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Cordelia Wilson

Cordelia Wilson

Artist
Cordelia Wilson
The basics

Quick Facts

Intro Artist
Was Painter
From United States of America
Type Arts
Gender female
Birth 28 November 1873
Death 7 June 1953, Seattle, USA (aged 79 years)
Star sign Sagittarius
Peoplepill ID cordelia-wilson
Cordelia Wilson
The details (from wikipedia)

Biography

After the Snowfall, by Cordelia Wilson, ca. 1920s.

Cordelia Creigh Wilson (28 November 1873, Georgetown, Colorado – 7 June 1953, Seattle, Washington) was a painter noted for her landscapes of New Mexico and the American Southwest.

Biography

Cordelia "Cordie" Creigh was born in Clear Creek County, Colorado. She was the only child of Thomas Creigh and Emma (Webb) Creigh. Her parents divorced when she was four years old, and she was raised by her mother with her step-siblings in Winfield, Kansas and Colorado. She married Willard J. Wilkinson in Boulder, Colorado, in 1897 and gave birth to her only child, Louise, in Hayden the next year. However, after a period of separation, the couple divorced in 1910. Cordelia met John Henry Wilson and they married in Victoria, British Columbia in 1911, returning to Colorado soon thereafter.

Cordelia then began to seriously develop her skills as an artist motivated by latest trends in American realism led by Robert Henri. Her academic training emphasized development of an alla prima technique and painting out of doors, which inspired her to produce bold impasto works quickly. She started making road trips to New Mexico and became friends with painters in the Taos Society of Artists and the Santa Fe art colony. Her numerous expressive oil sketches and en plein air canvases of adobe dwellings and rugged landscapes caught the attention of art dealers.

She, her husband, and daughter settled on Tremont Street in Denver, Colorado, just around the corner from the J. Gibson Smith Gallery which displayed and sold her works. Many of her paintings had frames she hand-carved in rustic Arts and Crafts style and gilded with sheets of gold leaf.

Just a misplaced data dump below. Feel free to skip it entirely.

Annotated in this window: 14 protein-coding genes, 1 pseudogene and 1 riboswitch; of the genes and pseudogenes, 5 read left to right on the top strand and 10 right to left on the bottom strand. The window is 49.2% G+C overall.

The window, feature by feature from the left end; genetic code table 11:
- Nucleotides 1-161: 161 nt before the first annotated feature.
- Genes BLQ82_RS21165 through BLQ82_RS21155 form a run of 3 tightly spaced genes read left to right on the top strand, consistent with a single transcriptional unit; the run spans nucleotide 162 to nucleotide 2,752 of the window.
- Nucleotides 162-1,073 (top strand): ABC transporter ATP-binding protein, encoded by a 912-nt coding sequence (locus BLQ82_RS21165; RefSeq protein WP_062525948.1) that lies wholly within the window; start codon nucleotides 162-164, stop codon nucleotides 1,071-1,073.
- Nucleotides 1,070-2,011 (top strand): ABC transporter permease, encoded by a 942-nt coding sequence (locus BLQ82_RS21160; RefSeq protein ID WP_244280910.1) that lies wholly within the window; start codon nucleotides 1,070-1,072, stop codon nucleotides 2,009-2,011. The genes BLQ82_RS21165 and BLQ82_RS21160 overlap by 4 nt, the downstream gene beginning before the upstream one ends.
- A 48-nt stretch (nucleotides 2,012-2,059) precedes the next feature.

In 1917, Cordelia Wilson was honored by having two paintings selected for the inaugural exhibition of the new New Mexico Museum of Art in Santa Fe. The show featured easel works by George Bellows, Robert Henri, F. Martin Hennings, and Leon Kroll, who were working in the Southwest at that time, along with the "Taos Six" (Oscar E. Berninghaus, Ernest Blumenschein, Irving Couse, Herbert Dunton, Bert Geer Phillips, and Joseph Henry Sharp) and other members of the Taos Society. One of her paintings exhibited in the show, A Mexican Home, was reproduced in the January–February 1918 issue of the journal Art and Archaeology (published by the Archaeological Institute of America) that featured a cover article about the museum's opening.

Among Cordelia Wilson's largest landscapes is a 50" x 70" canvas, created for World War I military training. It was exhibited at the School of American Research of Santa Fe in 1917 with other large-scale so-called "range finder" paintings by Blumenschein, Berninghaus, Phillips, Gustave Baumann, Walter Ufer, Leon Gaspard, and others. They had been commissioned by the U.S. Army based on a proposal by the Salmagundi Club of New York, whose members wanted to make a special contribution to America’s war effort. When the show closed, the works on display were shipped to Camp Funston at Fort Riley, Kansas and Camp Cody at Deming, New Mexico. The paintings were used for indoor instruction in range finding, topographical quizzes, and map drawing at Army camps.

John Wilson, her husband, contracted tuberculosis in about 1921. The couple moved to the Seattle for his treatment at a sanitorium, where he died the following year. In 1923, Cordelia married for a third time to John N. Fahnestock, but this marriage ended in divorce in 1928. Cordelia continued to reside in Pacific Northwest producing still lifes, florals, and scenes of the Puget Sound region, although she periodically traveled, worked, and displayed her art in the Southwest.

Cordelia Wilson died at age 79 and she is buried in the Wilson family plot at Lake View Cemetery in Seattle. Notable paintings may be found in the holdings of museum and private collections.

Sources

  • Hewett, Edgar L., "On the Opening of the Art Galleries" in Art and Archaeology: The Arts Throughout the Ages, vol. 7, nos. 1-2 (January–February 1918), Washington D.C., pp. 50–54.
  • Walter, Paul A. F., "Art in War Service" in Art and Archaeology: The Arts Throughout the Ages, vol. 7, nos. 1-2 (January–February 1918), Washington, D.C., pp. 395–409 (402).
  • "Other Exhibits" in El Palacio, vol. 5, no. 6 (1918), Journal of the Museum of New Mexico & the School of American Research, Santa Fe, NM, p. 91.
  • "Reception and Exhibit" in El Palacio, vol. 6, no. 4 (February 1919), Journal of the Museum of New Mexico & the School of American Research, Santa Fe, NM, p. 61.
  • Lake View Cemetery (Seattle), Burial Index: Wilson, Cordelia
The contents of this page are sourced from Wikipedia article on 19 May 2020. The contents are available under the CC BY-SA 4.0 license.
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References
http://www.lakeviewcemeteryassociation.com/burials.php
https://books.google.com/books?id=HTUaAAAAMAAJ
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